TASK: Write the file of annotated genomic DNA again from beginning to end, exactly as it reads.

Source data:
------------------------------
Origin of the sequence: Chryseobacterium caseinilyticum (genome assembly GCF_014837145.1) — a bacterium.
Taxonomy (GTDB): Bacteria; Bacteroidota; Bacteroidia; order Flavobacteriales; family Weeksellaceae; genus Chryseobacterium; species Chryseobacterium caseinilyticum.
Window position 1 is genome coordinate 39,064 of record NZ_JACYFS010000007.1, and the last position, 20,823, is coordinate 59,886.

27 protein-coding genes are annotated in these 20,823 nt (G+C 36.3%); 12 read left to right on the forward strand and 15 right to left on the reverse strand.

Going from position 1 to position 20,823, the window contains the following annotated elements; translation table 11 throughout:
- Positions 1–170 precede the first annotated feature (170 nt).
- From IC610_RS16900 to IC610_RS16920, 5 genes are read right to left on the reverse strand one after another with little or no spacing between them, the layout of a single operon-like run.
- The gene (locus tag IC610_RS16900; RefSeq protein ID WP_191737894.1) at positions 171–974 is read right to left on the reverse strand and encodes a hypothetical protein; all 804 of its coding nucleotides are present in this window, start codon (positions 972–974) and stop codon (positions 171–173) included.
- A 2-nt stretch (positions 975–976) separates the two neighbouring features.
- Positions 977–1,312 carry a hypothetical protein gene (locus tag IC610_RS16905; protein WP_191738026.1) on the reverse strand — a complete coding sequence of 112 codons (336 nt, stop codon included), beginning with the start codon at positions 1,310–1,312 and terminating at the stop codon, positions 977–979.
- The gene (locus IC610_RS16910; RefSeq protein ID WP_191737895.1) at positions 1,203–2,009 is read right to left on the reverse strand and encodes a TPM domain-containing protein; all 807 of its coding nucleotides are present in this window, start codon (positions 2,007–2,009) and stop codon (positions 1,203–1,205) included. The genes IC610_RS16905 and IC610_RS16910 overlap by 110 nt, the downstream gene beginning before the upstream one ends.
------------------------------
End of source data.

Origin of the sequence: Chryseobacterium caseinilyticum (genome assembly GCF_014837145.1) — a bacterium.
Taxonomy (GTDB): Bacteria; Bacteroidota; Bacteroidia; order Flavobacteriales; family Weeksellaceae; genus Chryseobacterium; species Chryseobacterium caseinilyticum.
Window position 1 is genome coordinate 39,064 of record NZ_JACYFS010000007.1, and the last position, 20,823, is coordinate 59,886.

27 protein-coding genes are annotated in these 20,823 nt (G+C 36.3%); 12 read left to right on the forward strand and 15 right to left on the reverse strand.

Going from position 1 to position 20,823, the window contains the following annotated elements; translation table 11 throughout:
- Positions 1–170 precede the first annotated feature (170 nt).
- From IC610_RS16900 to IC610_RS16920, 5 genes are read right to left on the reverse strand one after another with little or no spacing between them, the layout of a single operon-like run.
- The gene (locus tag IC610_RS16900; RefSeq protein ID WP_191737894.1) at positions 171–974 is read right to left on the reverse strand and encodes a hypothetical protein; all 804 of its coding nucleotides are present in this window, start codon (positions 972–974) and stop codon (positions 171–173) included.
- A 2-nt stretch (positions 975–976) separates the two neighbouring features.
- Positions 977–1,312 carry a hypothetical protein gene (locus tag IC610_RS16905; protein WP_191738026.1) on the reverse strand — a complete coding sequence of 112 codons (336 nt, stop codon included), beginning with the start codon at positions 1,310–1,312 and terminating at the stop codon, positions 977–979.
- The gene (locus IC610_RS16910; RefSeq protein ID WP_191737895.1) at positions 1,203–2,009 is read right to left on the reverse strand and encodes a TPM domain-containing protein; all 807 of its coding nucleotides are present in this window, start codon (positions 2,007–2,009) and stop codon (positions 1,203–1,205) included. The genes IC610_RS16905 and IC610_RS16910 overlap by 110 nt, the downstream gene beginning before the upstream one ends.